Each muse and each fair science pin'd away
The sordid hours: while foul, barbarian hands
Their mysteries profan'd, unstrung the lyre,
And chain'd the soaring pinion down to earth.
At last the muses rose, and spurn'd their bonds,
And, wildly warbling, scatter'd, as they flew,
Their blooming wreaths from fair Vauclusa's bowers
To Arno's myrtle border and the shore
Of soft Parthenope. But still the rage
Of dire ambition and gigantic power,
From public aims and from the busy walk
Of civil commerce, drove the bolder train
of penetrating science to the cells,

Where studious ease consumes the silent hour
In shadowy searches and unfruitful care.
Thus from their guardians torn the tender arts
Of mimic fancy and harmonious joy,
To priestly domination, and the lust
Of lawless courts, their amiable toil
For three inglorious ages have resign'd,
In vain reluctant: and Torquato's tongue
Was tun'd for slavish pæans at the throne
Of tinsel pomp: and Raphael's magic hand
Effusd its fair creation to enchant
The fond adoring herd in Latian fanes
To blind belief; while on their prostrate necks
The sable tyrant plants his heel secure.
But now, behold! the radiant era dawns,
When freedom's ample fabric, fixed at length
For endless years on Albion's happy shore,
In full proportion, once more shall extend
To all the kindred powers of social bliss
A common mansion, a parental roof.
There shall the virtues, there shall wisdom's train,
Their long-lost friends rejoining, as of old,
Embrace the smiling family of arts,
The muses and the graces. Then no more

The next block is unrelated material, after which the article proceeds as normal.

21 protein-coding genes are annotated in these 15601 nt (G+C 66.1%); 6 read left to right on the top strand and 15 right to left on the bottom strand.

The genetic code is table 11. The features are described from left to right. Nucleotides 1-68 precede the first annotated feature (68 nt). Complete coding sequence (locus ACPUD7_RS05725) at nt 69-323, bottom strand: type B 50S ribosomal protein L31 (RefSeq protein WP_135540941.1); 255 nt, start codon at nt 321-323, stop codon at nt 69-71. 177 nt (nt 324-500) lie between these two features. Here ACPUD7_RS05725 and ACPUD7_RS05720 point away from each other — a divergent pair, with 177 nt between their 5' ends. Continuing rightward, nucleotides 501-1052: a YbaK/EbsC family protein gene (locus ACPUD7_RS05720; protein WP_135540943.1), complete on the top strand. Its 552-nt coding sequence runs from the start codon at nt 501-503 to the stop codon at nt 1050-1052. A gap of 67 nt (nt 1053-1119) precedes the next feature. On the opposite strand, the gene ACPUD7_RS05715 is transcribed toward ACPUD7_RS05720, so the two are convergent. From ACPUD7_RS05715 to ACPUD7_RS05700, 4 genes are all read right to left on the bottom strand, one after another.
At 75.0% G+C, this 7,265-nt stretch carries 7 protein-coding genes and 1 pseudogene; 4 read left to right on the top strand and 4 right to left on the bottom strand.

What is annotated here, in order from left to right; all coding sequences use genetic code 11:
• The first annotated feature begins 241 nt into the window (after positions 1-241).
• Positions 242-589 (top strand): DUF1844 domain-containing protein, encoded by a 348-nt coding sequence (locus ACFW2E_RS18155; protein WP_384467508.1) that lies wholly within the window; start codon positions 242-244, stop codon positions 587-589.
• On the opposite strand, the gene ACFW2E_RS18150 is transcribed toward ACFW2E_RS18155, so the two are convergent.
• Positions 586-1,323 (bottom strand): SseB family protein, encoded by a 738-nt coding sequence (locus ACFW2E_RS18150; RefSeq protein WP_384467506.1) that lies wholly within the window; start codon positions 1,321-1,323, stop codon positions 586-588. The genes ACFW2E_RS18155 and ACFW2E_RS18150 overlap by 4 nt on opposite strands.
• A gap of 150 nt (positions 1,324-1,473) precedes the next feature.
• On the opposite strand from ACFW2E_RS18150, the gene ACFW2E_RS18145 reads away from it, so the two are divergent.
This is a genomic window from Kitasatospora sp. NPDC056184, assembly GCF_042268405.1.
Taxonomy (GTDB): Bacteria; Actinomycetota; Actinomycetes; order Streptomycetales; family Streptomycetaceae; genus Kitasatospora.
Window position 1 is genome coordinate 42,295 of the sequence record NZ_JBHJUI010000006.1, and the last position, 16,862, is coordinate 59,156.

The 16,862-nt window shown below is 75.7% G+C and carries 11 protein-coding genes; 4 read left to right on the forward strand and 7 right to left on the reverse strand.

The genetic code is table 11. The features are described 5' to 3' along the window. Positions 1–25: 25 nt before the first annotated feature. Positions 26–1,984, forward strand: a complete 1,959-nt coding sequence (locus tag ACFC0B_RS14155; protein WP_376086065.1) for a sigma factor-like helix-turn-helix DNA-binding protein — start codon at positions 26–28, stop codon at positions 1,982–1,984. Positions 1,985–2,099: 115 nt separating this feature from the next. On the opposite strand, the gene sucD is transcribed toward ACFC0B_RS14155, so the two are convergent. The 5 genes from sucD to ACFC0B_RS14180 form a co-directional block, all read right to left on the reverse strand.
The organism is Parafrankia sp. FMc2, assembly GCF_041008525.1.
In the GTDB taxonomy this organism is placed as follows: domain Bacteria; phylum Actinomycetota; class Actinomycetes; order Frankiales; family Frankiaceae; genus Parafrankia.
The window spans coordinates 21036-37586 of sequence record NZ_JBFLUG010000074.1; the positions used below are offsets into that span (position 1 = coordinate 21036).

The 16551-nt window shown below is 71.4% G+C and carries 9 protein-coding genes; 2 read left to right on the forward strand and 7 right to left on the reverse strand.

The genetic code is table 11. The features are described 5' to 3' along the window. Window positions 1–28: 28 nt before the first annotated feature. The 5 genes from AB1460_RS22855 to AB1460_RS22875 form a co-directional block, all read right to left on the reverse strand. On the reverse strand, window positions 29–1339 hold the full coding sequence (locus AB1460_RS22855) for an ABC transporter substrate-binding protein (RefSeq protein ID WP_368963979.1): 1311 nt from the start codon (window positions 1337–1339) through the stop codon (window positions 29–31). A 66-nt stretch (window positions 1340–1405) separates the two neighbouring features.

Shall vice, distracting their delicious gifts
To aims abhorrd, with high distaste and scorn
Turn from their charms the philosophic eye,
The patriot-bosom ; then no more the paths
Of public care or intellectual toil,
Alone by footsteps haughty and severe
In gloomy state be trod: the harmonious muse
And her persuasive sisters, then shall plant
Their sheltering laurels o'er the black ascent,
And scatter flowers along the rugged way.

Arm'd with the lyre, already have we dar'd
To pierce divine philosophy's retreats,
And teach the muse her lore; already strove
Their long-divided honours to unite,
While tempering this deep argument we sang,
Of truth and beauty. Now the same glad task
Impends; now urging our ambitious toil,
We hasten to recount the various springs

Of adventitious pleasure, which adjoin
Their grateful influence to the prime effect
Of objects grand or beauteous, and enlarge
The complicated joy. The sweets of sense,
Do they not oft with kind accession flow,
To raise harm nious fancy's native charm?
So while we taste the fragrance of the rose,
Glows not her blush the fairer? While we view
Amid the noontide walk a limpid rill
Gush through the trickling herbage, to the thirst
Of summer yielding the delicious draught
Of cool refreshment; o'er the mossy

brink Shines not the surface clearer, and the waves With sweeter music murmur as they flow?

Nor this alone; the various lot of life